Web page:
# Do we always need a return wire?

Discussion in 'General Electronics Chat' started by antennaboy, May 8, 2011.

1. ### antennaboy Thread Starter Active Member

Jan 31, 2008
45
0
Hello Forum,

I always thought, naively, that a circuit powered by a DC or RF generator with a transmission line connecting it to a load, needed two conductors to close the circuit. One conductor being the signal conductor while the other the return conductor.

Is the return conductor always necessary in a circuit? If so, why?
The voltage is a concept that needs to be applied at two points (conductors).

Does current in a circuit always need to form a closed circuit? Why?
With two conductors we can then have two currents, equal and opposite. But what do we do with a transmission line made of only one conductor? Both equal and opposite currents exist on conductor: zero net current...maybe?

If we connect a AC battery terminal to a single wire, that wire becomes an antenna.

Has anyone heard about single-wre transmission lines (Goubau line)?
How does a single-conductor transmission line like the Goubau line work?

Is the longitudinal current inside it equal to zero? If it is zero, why so?
How about the voltage on this line?
All I know the field propagates as a surface wave wrapped outside the single metal wire. I tried to find simple conceptual explanation but not luck so far.

(Microwave waveguide are composed of only one conductor too. But the field (modes) are trapped inside the guide and propagate by reflecting off the guide walls. There is then propagation without any conductors, free space propagation (free space can be viewed as an infinite spherical waveguide).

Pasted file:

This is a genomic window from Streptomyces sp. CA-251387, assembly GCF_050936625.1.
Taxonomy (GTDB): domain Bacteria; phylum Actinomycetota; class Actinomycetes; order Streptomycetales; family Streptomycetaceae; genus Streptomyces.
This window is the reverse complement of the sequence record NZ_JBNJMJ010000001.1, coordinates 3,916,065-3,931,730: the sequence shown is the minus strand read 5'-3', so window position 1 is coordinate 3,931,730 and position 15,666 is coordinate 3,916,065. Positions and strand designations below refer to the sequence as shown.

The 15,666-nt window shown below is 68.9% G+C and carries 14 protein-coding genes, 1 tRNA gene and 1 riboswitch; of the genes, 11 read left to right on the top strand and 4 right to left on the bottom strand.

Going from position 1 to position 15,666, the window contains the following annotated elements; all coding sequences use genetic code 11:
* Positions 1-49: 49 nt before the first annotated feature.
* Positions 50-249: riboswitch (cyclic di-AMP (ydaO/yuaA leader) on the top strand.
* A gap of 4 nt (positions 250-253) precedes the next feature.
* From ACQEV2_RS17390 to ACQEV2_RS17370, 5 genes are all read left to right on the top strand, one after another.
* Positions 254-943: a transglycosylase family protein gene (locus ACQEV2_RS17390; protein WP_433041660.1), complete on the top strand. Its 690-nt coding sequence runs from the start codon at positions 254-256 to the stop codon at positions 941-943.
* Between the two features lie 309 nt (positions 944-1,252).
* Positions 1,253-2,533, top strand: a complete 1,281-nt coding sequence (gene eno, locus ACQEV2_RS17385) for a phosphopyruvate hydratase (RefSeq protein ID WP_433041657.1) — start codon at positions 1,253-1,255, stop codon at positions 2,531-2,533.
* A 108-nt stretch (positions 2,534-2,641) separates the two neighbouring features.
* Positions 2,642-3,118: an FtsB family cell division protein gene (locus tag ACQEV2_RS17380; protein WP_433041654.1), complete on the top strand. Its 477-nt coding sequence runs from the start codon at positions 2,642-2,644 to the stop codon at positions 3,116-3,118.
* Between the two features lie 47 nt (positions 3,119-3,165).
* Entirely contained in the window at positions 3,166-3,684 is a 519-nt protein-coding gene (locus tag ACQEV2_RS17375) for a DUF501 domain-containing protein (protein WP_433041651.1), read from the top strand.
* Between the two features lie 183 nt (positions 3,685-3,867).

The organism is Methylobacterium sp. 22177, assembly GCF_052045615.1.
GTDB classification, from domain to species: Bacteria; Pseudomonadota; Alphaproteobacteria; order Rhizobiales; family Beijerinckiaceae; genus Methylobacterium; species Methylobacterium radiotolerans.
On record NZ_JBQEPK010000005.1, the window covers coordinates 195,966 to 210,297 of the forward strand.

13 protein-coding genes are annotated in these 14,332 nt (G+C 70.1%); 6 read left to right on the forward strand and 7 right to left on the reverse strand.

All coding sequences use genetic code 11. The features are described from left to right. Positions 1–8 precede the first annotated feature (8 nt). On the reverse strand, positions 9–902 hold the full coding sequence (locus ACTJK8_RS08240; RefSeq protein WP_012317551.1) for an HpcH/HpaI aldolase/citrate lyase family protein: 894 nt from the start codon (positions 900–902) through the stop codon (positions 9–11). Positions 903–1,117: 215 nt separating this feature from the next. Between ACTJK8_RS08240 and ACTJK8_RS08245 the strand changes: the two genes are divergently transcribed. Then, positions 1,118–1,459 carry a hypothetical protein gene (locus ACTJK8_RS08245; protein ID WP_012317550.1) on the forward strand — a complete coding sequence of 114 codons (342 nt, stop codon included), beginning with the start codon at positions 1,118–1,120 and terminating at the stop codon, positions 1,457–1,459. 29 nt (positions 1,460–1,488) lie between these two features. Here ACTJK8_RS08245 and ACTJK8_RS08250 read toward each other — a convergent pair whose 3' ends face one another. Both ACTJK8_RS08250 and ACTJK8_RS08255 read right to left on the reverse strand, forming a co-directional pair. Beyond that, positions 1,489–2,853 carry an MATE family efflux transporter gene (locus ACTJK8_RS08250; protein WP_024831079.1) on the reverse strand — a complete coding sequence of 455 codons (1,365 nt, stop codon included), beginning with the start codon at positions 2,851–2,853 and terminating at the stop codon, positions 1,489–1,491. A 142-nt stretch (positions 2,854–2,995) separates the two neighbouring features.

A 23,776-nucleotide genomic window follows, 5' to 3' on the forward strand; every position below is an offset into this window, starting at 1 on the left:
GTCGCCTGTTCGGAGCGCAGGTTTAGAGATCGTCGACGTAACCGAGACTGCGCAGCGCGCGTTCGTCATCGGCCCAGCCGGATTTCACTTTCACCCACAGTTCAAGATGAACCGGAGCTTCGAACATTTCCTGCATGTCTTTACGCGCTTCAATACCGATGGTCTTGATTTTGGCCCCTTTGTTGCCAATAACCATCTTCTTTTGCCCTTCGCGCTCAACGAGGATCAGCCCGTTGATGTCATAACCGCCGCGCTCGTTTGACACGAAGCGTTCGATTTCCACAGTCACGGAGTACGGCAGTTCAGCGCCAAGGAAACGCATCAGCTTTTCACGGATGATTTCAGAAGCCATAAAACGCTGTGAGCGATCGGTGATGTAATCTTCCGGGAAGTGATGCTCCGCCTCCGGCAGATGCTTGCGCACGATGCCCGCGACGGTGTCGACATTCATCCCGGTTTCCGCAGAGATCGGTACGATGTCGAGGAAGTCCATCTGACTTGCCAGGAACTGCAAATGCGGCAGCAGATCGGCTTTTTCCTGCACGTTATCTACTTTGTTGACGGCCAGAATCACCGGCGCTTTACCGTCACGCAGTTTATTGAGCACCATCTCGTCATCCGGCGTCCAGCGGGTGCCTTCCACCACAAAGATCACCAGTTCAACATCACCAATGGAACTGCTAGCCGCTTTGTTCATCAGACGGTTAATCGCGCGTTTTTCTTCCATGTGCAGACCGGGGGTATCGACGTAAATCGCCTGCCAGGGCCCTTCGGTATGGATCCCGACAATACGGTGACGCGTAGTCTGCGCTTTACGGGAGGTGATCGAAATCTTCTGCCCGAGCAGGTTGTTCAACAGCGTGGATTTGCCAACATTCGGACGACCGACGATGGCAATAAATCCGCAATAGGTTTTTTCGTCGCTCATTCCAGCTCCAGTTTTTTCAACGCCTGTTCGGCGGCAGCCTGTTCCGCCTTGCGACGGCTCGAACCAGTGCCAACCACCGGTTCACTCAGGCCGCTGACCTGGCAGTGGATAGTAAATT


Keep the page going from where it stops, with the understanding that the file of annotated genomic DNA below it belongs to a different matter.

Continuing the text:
Thanks
antennaboy

2. ### Wendy Moderator

Mar 24, 2008
20,772
2,540
You are confusing electricity with RF. While related, they aren't the same things.

As usual, Wikipedia is your friend.

http://en.wikipedia.org/wiki/Single-wire_transmission_line

Electricity in a circuit always requires a return line. A circuit is a loop, it can apply to auto racing as well as electricity.

RF, on the other hand, is a mix of fundamental forces. It is electric and magnetic fields 90° coupled together, and it radiates. Light is an example of this too. With RF, when an antenna converts it back to electricity a dual conductor is again needed, look at cables and 300Ω twin lead. An antenna is a transducer (look it up on Wikipedia), it converts one thing into another, and in many cases back again. A speaker is another example of a transducer, it converts electricity into sound, and sound into electricity.

3. ### antennaboy Thread Starter Active Member

Jan 31, 2008
45
0
Thanks Mr. Bill.

I kind of think that an RF circuit is simply a AC circuit working at RF frequencies.
The theory of transmission lines shows up and things get more complicated.

The simple hydraulic analogy that current flows in one conductor and out of another works well only for DC.

But AC, DC, RF are all, fundamentally, working based on Maxwell equations....
Clearly it is a stretch to use those equations for a DC circuit.....

4. ### Wendy Moderator

Mar 24, 2008
20,772
2,540
Depends on how you define DC. If you turn a circuit on and off in anything resembling a cyclic manner it has a frequency, but no antenna.

Also, when you turn something on or off it has a squarish edge, which are chock full of frequencies. A square wave has many harmonics, it isn't just one frequency. This may be a bit advanced for you yet, but eventually you'll cover it if you are going to school.

Before digital really took over everything RF was king. Think about it, it is almost like magic. You can talk to someone or control something over a long distance. It was what I cut my teeth on way back when.